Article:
England outmuscles Cameroon to reach Women's World Cup quarterfinals

Steph Houghton (5) converts an indirect free kick during England's round of 16 win over Cameroon in Valenciennes. (Getty)
Steph Houghton (5) converts an indirect free kick during England's round of 16 win over Cameroon in Valenciennes. (Getty)

Ahead of England’s round of 16 match against Cameroon, coach Phil Neville struggled to come up with an adjective to describe his team.

How about “quarterfinalists”?

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England outclassed Cameroon 3-0 on Sunday in a testy affair with no shortage of talking points. It starts, as the scoring did, with one of the most unique set pieces you’ll ever see: an indirect free kick.

England’s Ellen White chased down a ball on the touchline and played it back into the box, where Cameroonian defender Augustine Ejangue touched it back to goalkeeper Annette Ngo Ndom, who picked it up.

Under the back pass rule, a keeper is not allowed to touch the ball with her hands if it’s played back by a teammate’s foot. (Any other body part besides the arm or hand is OK.) While the rule can be a gray area that attempts to legislate intent, as it was here, the referee was decisive and blew the whistle immediately:

Since it wasn’t a direct free kick – meaning England couldn’t shoot on goal with its first touch – Toni Duggan stood over the ball and tapped it slightly in the path of Steph Houghton, spun her shot toward the far post where it took a favorable deflection:

The Lionesses went up 2-0 through Ellen White during first-half stoppage time, who polished off Lucy Bronze’s clever through-ball with a left-footed finish:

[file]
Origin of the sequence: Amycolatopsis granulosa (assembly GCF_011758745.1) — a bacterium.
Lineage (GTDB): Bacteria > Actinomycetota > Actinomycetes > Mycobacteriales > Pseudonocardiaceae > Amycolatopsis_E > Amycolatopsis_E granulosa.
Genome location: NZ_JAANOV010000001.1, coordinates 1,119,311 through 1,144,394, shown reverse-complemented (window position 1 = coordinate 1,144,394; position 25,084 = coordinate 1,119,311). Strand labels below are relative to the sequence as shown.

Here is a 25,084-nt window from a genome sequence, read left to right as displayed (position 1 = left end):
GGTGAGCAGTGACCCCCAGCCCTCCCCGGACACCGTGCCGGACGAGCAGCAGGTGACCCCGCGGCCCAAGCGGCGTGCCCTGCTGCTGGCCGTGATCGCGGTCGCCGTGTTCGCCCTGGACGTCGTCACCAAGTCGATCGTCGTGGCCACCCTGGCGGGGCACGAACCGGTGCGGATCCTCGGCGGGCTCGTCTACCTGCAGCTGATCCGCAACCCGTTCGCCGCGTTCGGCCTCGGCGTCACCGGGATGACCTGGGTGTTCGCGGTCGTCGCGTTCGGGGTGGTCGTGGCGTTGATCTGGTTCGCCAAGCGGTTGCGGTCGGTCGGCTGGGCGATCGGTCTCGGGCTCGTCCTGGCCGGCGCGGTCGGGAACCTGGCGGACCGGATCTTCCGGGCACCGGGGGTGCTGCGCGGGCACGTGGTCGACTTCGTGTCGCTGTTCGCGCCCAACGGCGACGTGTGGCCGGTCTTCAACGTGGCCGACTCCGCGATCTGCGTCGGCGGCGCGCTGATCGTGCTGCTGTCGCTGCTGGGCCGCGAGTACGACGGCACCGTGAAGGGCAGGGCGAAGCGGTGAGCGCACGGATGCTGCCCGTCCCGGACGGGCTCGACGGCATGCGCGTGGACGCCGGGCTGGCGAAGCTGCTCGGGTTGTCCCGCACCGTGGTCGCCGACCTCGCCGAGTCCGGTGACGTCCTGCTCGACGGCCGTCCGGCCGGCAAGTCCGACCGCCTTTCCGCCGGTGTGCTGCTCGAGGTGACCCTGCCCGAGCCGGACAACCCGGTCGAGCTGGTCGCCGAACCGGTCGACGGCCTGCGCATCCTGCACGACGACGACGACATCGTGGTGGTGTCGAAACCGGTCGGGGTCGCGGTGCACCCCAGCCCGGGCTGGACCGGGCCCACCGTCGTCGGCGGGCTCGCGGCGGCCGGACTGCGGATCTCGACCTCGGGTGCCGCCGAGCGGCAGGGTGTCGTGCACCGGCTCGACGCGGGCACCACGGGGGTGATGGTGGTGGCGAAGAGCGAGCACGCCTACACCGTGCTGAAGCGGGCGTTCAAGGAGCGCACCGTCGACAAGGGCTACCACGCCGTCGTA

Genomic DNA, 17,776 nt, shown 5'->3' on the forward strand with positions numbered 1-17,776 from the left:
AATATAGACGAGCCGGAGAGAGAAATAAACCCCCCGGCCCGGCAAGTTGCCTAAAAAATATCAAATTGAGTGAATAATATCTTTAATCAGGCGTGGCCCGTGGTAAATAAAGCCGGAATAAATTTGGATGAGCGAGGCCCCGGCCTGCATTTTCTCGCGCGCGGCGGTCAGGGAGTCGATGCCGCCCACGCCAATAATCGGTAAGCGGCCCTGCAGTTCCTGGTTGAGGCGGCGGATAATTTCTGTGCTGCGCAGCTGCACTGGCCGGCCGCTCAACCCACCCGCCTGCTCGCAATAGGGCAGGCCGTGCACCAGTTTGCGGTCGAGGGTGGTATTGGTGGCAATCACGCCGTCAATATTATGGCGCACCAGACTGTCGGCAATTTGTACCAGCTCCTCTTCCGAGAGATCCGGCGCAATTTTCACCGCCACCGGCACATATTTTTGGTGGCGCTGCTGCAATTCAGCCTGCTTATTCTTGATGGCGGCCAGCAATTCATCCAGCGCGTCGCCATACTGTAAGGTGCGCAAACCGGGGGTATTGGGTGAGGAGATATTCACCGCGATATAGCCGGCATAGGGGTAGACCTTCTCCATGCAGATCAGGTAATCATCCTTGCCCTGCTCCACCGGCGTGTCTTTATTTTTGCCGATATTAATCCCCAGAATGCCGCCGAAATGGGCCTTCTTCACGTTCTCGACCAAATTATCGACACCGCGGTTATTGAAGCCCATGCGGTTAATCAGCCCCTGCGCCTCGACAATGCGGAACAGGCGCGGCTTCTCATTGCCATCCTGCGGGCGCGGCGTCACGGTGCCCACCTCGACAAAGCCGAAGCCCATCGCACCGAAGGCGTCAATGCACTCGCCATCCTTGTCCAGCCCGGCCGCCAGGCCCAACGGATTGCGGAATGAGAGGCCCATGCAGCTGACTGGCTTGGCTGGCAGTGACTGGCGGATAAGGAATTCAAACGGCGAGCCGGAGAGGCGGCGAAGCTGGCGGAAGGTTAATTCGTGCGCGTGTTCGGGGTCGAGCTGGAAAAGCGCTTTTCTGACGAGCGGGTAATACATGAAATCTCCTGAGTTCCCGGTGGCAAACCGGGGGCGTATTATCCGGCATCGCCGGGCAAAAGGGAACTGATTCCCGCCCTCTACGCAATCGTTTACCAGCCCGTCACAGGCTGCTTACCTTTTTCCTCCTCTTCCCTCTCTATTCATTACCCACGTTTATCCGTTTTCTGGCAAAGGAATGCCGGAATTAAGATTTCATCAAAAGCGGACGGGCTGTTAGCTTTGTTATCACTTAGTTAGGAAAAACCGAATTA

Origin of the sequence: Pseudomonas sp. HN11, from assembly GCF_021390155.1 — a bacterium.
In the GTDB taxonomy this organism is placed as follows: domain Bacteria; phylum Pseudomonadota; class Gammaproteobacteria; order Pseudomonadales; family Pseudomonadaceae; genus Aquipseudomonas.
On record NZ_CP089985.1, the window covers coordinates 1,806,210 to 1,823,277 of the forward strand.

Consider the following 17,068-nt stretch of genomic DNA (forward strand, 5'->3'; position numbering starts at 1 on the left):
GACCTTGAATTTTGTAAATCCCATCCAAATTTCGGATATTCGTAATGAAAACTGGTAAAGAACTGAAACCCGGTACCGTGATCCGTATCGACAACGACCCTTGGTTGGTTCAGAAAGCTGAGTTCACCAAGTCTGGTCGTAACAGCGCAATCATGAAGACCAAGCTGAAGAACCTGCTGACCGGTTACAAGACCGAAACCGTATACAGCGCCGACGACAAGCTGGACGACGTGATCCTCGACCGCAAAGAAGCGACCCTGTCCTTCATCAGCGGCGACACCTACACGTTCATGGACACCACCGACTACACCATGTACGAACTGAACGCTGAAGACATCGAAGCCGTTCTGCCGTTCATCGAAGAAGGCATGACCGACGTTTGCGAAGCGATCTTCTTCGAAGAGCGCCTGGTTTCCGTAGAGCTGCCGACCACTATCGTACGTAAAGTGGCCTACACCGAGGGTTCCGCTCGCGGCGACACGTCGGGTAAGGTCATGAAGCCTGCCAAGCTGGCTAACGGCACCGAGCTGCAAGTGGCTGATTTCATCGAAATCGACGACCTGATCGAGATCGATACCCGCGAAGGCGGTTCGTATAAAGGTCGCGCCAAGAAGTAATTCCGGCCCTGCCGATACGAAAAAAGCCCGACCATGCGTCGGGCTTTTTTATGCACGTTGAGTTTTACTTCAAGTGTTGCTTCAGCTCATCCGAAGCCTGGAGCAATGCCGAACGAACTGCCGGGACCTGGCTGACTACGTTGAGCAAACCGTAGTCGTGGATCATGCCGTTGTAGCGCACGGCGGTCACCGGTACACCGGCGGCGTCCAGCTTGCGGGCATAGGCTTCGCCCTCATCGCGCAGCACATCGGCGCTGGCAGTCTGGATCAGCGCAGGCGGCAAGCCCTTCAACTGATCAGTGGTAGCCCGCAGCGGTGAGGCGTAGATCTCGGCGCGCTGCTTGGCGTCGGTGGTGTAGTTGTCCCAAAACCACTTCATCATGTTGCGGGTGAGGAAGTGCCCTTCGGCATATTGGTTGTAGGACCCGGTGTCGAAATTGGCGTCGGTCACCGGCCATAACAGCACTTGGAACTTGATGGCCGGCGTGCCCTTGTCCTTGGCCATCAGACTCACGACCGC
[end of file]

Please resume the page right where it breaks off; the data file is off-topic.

VAR was used to review a potential offside, but ultimately the goal stood.

Same couldn’t be said for what looked to be Ajara Nchout pulling one back for Cameroon shortly after the break. Gabrielle Onguene was ruled offside in the build-up, and the decision had Cameroon up in collective arms:

The protestations of the Cameroonians emerged as the biggest topic of discussion after the match, prompting England manager Phil Neville to criticize their behavior in a TV interview.

“That wasn't a World Cup last 16 in terms of the behavior that I want to see from footballers,” he said, in part.

In any event, Alex Greenwood scored the third goal in the 48th minute and England saw out the victory.

The Lionesses will face Norway in the quarterfinals, whom they beat 2-1 in the round of 16 at the last World Cup thanks to goals from Bronze and Houghton.

Cameroon, meanwhile, has exited in the knockout stage both times they’ve been to the World Cup. There has been plenty of progress in the program, and the next step is trying to win the Africa Cup of Nations for the first time in 2020.

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